She made all her friends feel so special, which won her many close friends and acquaintances. A beautiful lady inside and out, she was always smiling, easy to love, cared deeply about everyone and was very generous. Her warm personality brought calmness to even the most difficult situations.  She liked to tease those close to her with words like “you spoilt brat, you will burn in hell, and often called people sweetheart, sister, my dearest”.  She loved cakes, especially fruit cake, which she looked for every small opportunity to share with her family friends and colleagues.

Sense of style

Jacque had a great sense of style in her dressing, hairstyle and even home décor. She loved being neat, presentable and well-groomed. It was rare to find Jacqueline with a bad hair or bad nail day.

READ ALSO:   US-Based company takes over the management of embattled Nairobi Women's Hospital

She put her husband, Joshua Chokera, and children Adrian and Angel, and her parents first.

Sundays were spent in church and with family. She loved to cook and bake cakes for them.

Her colleagues loved her both as a doctor and a manager. She was the deputy medical superintendent at the Thika level 5 Hospital as well as the proprietor of Equity Afya clinics in Thika and Kahawa Sukari.

She was a practicing physician both in the public hospital and part-time private hospital. She was passionate, especially about cancer and HIV.

At Thika Level 5 Hospital, she was the head of the team that began the Thika Cancer Care Centre and went ahead to fundraise for the same through a marathon in August 2019. She also chaired the technical working group (LAKATI) that offered a platform to discuss complicated HIV cases.

Admirable leader

Jacqueline was an admirable leader whose colleagues describe as approachable and a problem solver. Her office was open to all and she would make everyone feel at home and welcome. She listened to everyone’s challenges keenly and tried to provide solutions. Most importantly, she was a team player.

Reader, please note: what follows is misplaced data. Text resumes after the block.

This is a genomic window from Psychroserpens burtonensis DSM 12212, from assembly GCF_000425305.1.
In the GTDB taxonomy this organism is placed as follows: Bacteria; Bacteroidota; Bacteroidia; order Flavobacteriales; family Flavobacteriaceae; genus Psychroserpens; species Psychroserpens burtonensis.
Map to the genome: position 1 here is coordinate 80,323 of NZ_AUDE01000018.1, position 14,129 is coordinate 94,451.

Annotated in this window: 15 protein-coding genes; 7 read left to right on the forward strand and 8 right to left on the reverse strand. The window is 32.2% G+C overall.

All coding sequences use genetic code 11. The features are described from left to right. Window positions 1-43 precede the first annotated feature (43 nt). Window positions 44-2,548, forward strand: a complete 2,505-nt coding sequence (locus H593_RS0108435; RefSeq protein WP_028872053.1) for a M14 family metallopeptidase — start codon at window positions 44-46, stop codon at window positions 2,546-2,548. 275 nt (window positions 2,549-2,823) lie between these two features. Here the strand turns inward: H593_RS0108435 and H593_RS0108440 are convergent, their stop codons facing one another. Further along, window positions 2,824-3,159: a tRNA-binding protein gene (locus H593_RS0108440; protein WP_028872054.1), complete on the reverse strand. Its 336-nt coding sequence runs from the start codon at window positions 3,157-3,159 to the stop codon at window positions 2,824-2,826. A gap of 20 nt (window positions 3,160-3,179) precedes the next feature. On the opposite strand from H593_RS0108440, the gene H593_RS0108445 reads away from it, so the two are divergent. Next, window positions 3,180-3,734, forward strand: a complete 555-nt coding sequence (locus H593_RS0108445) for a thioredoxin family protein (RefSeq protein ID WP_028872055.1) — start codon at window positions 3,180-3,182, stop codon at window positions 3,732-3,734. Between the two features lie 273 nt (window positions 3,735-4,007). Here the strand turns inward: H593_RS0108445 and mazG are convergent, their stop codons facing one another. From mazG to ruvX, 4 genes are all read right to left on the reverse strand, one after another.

She will be remembered for bringing all the specialists together and this way improving service delivery. She mentored many young colleagues and, as a believer in excellence and attention to detail, she hoped to pass this traits to the younger doctors.

READ ALSO:   KRA, health insurers suspend troubled Nairobi Women’s Hospital from care providers list

We are all saddened that she had to die on the front line. She, like many doctors, was concerned about the coronavirus and had to balance between the fear of contacting the virus and infecting her loved ones and the need to be on the frontline both as a leader and a doctor. Her main challenges were ensuring all workers had adequate PPE (personal protective equipment). She even approached Equity Bank, through the CEO, James Mwangi, for help. Mr Mwangi promised to supply the hospital with PPE for 18 months. She was looking forward to a day when the Covid-19 vaccine would be discovered.

She has left a huge gap as a dedicated leader, manager, physician, mother, wife and daughter.

May the almighty God rest her beautiful soul in eternity.

By Nation.africa


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Health

The Rate at Which Kenyan Teens Are Consuming Alcohol is Alarming!

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Even though the Alcoholic Drinks Control Act (2013) clearly states that; “No person holding a licence to manufacture, store or consume alcoholic drinks under this Act shall allow a person under the age of eighteen years to enter or gain access to the area in which the alcoholic drink is manufactured, stored or consumed,” a recent study shows that young people start consuming alcohol between the age 12 – 16 years. A bigger percentage of them receive their first drink from their friends, relatives and even parents.

‘When I look at that chair I see Shanty’ – Shanty’s mum mourns
But who cares? The bar owners need money, and young people want to have fun.

44.9% of them drink on special occasions, 32.9% on school holidays, 6.6% 2-3 times a week, 5.1% daily, 5.1% once a month, 3.3% every two weeks and 2.9% once a week.

BOY SCHOOLS ACCOUNT FOR THE HIGHEST UNDERAGE ALCOHOL CONSUMPTION WHILE THE HABIT TENDS TO BE ALMOST EVENLY SKEWED BETWEEN THOSE THAT RECEIVE >3000 & <500 PER TERM AS POCKET MONEY. MINORS FROM SINGLE PARENT AND GRANDPARENT-LED FAMILIES ARE MORE LIKELY TO ENGAGE IN UNDERAGE CONSUMPTION OF ALCOHOL
Courtesy NACADA/ Ipsos

READ ALSO:   KRA, health insurers suspend troubled Nairobi Women’s Hospital from care providers list

-Mpasho